I can understand how much the Archbishop wants to find some biblical support for the position which his cultural background is pushing him to accept. After all, my background is rather similar. At Cambridge I studied and worshipped with his wife in the college and chapel of which he later became Dean. Unfortunately there is simply nothing in the Bible, nor in church tradition as he admits, to support his contention that a committed homosexual relationship “might therefore reflect the love of God in a way comparable to marriage”. Sadly he has muddled the teachings of the Bible with the presuppositions of society.

It is interesting that Rowan, writing in 2000, mentioned charging interest and contraception as two things which the church used to consider wrong and now accepts, and suggests that homosexual practice may be a similar issue. But, as his correspondent Dr Pitt points out, the rightness of lending at interest and of contraception is by no means indisputable. David Lang of Complegalitarian has today written openly and movingly about how he and his wife prayerfully came to the decision that contraception is wrong for them. And John Richardson, the Ugley Vicar, questions the whole system of charging interest and notes that Rowan himself is also now questioning it. So here we hardly have two shining bright examples of the church moving in a morally right direction.

Mary Ann Sieghart writes in The Times:

If only more members of the Anglican Communion displayed as much humility as Rowan Williams, who signs himself endearingly in one of these letters as “an averagely muddled bishop”. And if only Dr Williams could display just a little less humility in his job of leading the Church, the current stand-off in the Communion might have more chance of being resolved.

Indeed! I may not agree with Mary Ann on the direction the Communion should take, but if it is to survive it needs to be led in some direction.

Primates 'face extinction crisis'

This is the headline of a new BBC article, headed by a picture looking rather like Rowan Williams keeping his mouth shut, which starts:

A global review of the world’s primates says 48% of species face extinction, an outlook described as “depressing” by conservationists.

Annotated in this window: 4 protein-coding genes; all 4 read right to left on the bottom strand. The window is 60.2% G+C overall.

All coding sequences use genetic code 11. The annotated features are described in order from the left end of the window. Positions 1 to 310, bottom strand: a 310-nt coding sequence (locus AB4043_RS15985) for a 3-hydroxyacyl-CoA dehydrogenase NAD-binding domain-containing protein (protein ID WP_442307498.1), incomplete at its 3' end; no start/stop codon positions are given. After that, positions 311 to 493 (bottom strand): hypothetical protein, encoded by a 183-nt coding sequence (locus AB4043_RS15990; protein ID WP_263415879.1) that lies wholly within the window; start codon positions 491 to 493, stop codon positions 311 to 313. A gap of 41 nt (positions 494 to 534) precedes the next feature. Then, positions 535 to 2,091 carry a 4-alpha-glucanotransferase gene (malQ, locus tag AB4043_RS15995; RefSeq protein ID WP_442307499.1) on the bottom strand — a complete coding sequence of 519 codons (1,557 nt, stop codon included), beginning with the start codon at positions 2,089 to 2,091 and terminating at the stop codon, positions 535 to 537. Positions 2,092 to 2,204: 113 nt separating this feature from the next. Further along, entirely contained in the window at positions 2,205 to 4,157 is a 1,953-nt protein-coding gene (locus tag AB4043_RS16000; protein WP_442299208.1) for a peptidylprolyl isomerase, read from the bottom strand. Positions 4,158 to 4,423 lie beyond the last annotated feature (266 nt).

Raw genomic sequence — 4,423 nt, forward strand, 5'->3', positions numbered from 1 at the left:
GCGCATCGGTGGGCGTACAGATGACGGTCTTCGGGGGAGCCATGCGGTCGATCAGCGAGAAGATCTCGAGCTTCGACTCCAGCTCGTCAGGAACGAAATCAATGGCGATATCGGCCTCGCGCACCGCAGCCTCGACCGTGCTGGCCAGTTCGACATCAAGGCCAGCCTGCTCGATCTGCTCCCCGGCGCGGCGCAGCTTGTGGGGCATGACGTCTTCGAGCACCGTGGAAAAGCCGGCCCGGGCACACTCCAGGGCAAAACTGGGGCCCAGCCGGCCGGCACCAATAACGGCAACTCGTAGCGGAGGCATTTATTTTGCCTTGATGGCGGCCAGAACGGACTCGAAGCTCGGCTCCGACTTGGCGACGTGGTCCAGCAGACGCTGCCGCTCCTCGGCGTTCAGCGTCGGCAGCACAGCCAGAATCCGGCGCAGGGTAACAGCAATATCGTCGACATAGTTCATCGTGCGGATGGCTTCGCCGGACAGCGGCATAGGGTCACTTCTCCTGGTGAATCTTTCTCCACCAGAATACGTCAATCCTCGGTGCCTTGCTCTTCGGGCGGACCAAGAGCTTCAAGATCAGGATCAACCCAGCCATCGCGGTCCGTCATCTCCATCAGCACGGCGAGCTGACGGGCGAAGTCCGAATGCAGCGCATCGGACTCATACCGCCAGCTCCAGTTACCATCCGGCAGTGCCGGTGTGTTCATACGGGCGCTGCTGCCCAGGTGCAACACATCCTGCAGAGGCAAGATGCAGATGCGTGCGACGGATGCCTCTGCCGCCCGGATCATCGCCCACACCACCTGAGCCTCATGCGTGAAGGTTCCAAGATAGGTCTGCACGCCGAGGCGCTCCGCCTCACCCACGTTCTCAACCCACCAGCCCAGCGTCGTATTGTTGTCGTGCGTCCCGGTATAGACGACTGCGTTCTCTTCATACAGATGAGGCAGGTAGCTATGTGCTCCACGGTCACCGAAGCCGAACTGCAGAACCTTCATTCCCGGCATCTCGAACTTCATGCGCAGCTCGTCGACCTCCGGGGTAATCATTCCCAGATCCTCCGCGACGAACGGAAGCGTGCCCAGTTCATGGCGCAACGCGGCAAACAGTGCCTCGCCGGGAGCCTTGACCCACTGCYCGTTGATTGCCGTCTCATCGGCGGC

“Conservationists”, not “conservatives”? This is the first clue that this article is actually about monkeys and apes, not the archbishops of the Anglican Communion. But at least according to some press pundits the outlook for Primates of the episcopal kind, in the wake of the recently finished Lambeth Conference, is just as depressing.

So what did the allegedly 666 bishops at the conference achieve? And what now are the prospects for the Anglican Communion?

The main output from the conference was a long and rambling document called Lambeth Indaba Reflections. I have not attempted to read all of this. The most controversial part is in Section K, paragraph 145:

The moratoria

145.  The moratoria cover three separate but related issues: ordinations of persons living in a same gender union to the episcopate; the blessing of same-sex unions; cross-border incursions by bishops. There is widespread support for moratoria across the Communion, building on those that are already being honoured. The moratoria can be taken as a sign of the bishops’ affection, trust and goodwill towards the Archbishop of Canterbury and one another. The moratoria will be difficult to uphold, although there is a desire to do so from all quarters. There are questions to be clarified in relation to how long the moratoria are intended to serve. Perhaps the moratoria could be seen as a “season of gracious restraint”. In relation to moratorium 2 (the blessing of same-sex unions) there is a desire to clarify precisely what is proscribed. Many differentiate between authorised public rites, rather than pastoral support. If the Windsor process is to be honoured, all three moratoria must be applied consistently.

John Richardson, who quoted the words “Episcopal ordinations of partnered homosexual people” apparently from an earlier version of this document (or perhaps from the Church Times blog), has misunderstood the first moratorium as referring to ordinations by bishops. The current version has clarified that the moratorium is restricted to ordination or consecration as bishops, of practising homosexuals. This justifies John’s response to my comment that he may have understood the words he quoted: